Can someone explain the red liquid spray patterns that appear on the asphalt of Southern California freeways?
March 26, 2004 7:48 PM   Subscribe

Can someone explain the red liquid spray patterns that appear on the asphalt of Southern California freeways? [more inside]

A few times a year, I will come across a delta-shaped liquid dispersal pattern on Southern California freeways, usually on the 101 through the San Fernando Valley. The delta expands in the direction traffic flows, starting at a point-ish place and fanning outwards. It's what you might expect to see if you dropped a can of paint off the back of a truck at speed. But if it is "paint off a truck", why is it only red (if there is not selective memory involved here); why not other colors? Pure chance?

Of course, the first thing my mind jumps to is "blood", but the arguments against it being donorcycle street pizzas are [a] I don't think blood would stay that deeply red and [b] I don't think it would be that tenacious on asphalt. But I really don't know what I'm talking about, as my only experience with blood pools is that bastion of scientific integrity CSI (and yes, that's something you'd need a TV to get. :)

I'm usually pretty good at online research, but I don't even know where to start on this one (many of my guesses, not even using the word blood, take me to horror fiction or death fetishism.

Completely unrelatedly, would a U.S. resident here like a free, sealed packet of heirloom flowering tobacco seeds from Seed Savers Exchange? It was included by accident in my recent shipment of seeds, SSE doesn't want them back, I'm surely not going to grow them, and I'd experience more than $0.37 worth of guilt throwing them away. I don't want your address or anything, I'll send to a POB, PMB, your employer, a maildrop, whatever.
posted by quarantine to Home & Garden (5 answers total)


that bastion of scientific integrity CSI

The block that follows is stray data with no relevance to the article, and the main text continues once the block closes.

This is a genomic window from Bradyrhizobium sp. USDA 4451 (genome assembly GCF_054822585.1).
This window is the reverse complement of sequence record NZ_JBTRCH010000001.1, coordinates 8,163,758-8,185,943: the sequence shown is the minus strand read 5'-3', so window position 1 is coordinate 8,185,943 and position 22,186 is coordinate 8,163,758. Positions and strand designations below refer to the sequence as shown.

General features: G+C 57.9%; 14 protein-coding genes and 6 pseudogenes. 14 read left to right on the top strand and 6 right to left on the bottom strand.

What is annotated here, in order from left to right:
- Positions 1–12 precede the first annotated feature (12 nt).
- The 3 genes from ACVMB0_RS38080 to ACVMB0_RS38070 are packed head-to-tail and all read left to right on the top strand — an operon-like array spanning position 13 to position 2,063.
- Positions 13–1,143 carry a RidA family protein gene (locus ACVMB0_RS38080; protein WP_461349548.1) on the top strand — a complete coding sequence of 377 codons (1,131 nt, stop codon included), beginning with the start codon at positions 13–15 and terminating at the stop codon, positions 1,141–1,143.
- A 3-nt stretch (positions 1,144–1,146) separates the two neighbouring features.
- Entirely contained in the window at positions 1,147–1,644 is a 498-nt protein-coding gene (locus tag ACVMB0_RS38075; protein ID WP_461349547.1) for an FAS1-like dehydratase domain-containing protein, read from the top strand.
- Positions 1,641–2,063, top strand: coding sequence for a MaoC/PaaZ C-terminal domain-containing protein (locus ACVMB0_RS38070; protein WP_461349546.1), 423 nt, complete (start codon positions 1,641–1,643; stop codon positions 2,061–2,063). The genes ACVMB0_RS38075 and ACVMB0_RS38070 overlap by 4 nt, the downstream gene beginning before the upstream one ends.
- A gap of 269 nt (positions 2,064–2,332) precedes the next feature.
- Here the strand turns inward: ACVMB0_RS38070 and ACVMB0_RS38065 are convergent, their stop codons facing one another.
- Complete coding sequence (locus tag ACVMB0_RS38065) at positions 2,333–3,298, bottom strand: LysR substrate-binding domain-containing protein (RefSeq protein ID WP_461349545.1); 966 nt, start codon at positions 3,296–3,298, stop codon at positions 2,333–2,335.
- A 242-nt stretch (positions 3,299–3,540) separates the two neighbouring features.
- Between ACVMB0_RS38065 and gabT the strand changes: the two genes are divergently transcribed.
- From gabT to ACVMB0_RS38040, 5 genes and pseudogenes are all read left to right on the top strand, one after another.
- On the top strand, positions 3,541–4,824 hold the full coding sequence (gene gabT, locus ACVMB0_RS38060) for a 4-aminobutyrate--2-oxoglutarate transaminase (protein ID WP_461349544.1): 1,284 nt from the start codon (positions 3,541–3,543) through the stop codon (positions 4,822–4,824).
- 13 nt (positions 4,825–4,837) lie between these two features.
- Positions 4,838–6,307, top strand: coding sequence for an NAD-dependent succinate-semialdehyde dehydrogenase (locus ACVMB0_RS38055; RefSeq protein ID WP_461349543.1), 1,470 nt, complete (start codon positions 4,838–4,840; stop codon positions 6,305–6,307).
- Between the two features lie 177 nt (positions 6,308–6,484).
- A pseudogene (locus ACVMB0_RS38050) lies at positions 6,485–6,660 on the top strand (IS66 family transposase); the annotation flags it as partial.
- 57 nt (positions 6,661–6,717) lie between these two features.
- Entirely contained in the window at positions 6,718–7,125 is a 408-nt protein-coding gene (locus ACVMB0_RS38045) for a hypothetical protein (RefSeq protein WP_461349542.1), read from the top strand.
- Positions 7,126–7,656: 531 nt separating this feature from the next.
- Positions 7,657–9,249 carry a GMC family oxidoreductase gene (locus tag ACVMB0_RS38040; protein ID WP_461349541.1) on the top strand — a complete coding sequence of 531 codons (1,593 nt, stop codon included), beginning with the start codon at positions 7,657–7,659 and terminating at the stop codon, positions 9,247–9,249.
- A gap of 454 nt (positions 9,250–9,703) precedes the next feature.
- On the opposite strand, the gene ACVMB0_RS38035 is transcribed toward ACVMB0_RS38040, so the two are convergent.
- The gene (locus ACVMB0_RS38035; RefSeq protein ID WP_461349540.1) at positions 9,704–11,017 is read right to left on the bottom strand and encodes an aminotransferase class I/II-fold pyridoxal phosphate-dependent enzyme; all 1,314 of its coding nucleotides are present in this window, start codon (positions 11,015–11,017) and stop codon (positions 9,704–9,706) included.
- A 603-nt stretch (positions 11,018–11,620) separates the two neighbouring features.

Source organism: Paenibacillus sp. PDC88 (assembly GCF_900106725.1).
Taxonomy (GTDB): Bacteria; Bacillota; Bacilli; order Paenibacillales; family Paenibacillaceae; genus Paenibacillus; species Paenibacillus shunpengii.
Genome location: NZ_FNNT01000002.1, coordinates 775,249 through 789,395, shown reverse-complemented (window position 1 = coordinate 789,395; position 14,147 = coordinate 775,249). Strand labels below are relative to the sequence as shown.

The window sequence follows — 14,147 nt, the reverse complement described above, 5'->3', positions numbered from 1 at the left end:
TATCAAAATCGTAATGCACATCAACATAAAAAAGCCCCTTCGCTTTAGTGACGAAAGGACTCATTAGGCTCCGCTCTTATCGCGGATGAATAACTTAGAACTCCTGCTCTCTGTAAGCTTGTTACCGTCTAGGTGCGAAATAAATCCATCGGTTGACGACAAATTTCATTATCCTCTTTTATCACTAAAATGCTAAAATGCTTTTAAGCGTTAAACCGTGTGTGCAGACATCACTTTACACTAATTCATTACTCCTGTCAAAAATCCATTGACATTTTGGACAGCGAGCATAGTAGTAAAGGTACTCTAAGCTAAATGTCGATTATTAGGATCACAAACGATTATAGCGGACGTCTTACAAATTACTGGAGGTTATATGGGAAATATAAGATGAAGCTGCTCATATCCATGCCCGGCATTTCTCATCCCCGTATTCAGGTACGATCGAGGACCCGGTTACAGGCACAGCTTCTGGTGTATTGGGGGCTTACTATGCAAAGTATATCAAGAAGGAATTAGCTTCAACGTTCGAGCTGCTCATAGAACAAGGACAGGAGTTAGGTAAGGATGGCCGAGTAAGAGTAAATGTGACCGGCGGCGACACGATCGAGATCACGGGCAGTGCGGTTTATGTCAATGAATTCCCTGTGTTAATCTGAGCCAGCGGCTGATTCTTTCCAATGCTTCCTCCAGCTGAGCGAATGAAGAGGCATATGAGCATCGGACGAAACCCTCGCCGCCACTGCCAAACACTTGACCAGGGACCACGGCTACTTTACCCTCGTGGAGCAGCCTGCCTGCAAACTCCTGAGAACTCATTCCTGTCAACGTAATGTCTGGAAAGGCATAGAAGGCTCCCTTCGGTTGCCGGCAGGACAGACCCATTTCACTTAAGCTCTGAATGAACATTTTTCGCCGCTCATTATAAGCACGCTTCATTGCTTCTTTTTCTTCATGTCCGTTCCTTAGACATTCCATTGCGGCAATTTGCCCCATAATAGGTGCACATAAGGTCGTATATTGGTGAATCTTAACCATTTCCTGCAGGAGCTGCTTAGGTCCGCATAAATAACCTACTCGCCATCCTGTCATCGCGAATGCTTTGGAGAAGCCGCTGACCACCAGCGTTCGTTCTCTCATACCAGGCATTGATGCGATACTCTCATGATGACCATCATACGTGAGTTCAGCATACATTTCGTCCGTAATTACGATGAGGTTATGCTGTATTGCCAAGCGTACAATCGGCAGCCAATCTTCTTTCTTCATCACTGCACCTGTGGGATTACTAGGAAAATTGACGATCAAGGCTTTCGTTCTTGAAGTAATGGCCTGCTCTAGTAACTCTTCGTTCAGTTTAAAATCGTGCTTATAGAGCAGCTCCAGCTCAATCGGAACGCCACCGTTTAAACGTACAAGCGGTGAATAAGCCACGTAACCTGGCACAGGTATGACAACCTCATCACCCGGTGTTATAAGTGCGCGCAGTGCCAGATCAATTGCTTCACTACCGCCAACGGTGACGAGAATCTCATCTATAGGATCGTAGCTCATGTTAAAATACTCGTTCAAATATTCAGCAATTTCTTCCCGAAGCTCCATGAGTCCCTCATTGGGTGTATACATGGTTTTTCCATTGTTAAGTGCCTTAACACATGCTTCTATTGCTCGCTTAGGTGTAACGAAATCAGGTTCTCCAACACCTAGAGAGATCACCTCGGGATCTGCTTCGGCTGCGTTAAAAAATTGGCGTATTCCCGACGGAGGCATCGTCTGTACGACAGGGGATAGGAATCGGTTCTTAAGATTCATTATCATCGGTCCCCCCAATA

actually, CSI's laughable aspects are the sheer speed -- DNA results comin' up in a few minutes, come on... -- at which the lab operates, and the amount of actual police work (dealing with witnesses, et al) done by the CSI team
and of course it's unbelievable how good everybody looks.
but the science stuff is not badly done if you consider it's just a popular, megacorporate TV show -- they have good scientific consultants, at the very least.

and I'm a fan of the show, too.

posted by matteo at 8:01 PM on March 26, 2004

Best answer: I'd bet on roadkill. I've seen astonishingly large sprays of old blood from small and mid-size mammals (dogs and raccoons and stuff that size, judging by the lumpy pile on the side of the road). And -- on roads I'd drive every day -- I've seen them last a good couple-few weeks.

Shows up a lot more on concrete surfaces than actual asphalt. Though asphalt that's a bit grey and dusty would show it some.

(there was lots of roadkill in Chatham County, NC)
posted by ROU_Xenophobe at 11:31 PM on March 26, 2004

Best answer: Hm. Well, consider that lots of stuff probably falls from cars, but only some of it leaves permanent marks. All the marks you see might actually be paint cans falling out of contractors' pickup trucks. Statistically, it may not happen often, but if every instance leaves a permanent mark, soon enough you'll be seeing them everywhere.
posted by scarabic at 11:58 PM on March 26, 2004

If no one has spoken for the tobacco seeds yet, I would enjoy trying them out for the experimental experience. Email in my profile. I'll even reimburse you for the stamp.
posted by Alylex at 12:44 AM on March 27, 2004

Response by poster: Thanks, everyone, that's helpful. And you're right, ROU_Xenophobe, it's concrete, not asphalt -- certainly more grey than black.
posted by quarantine at 11:00 PM on March 27, 2004

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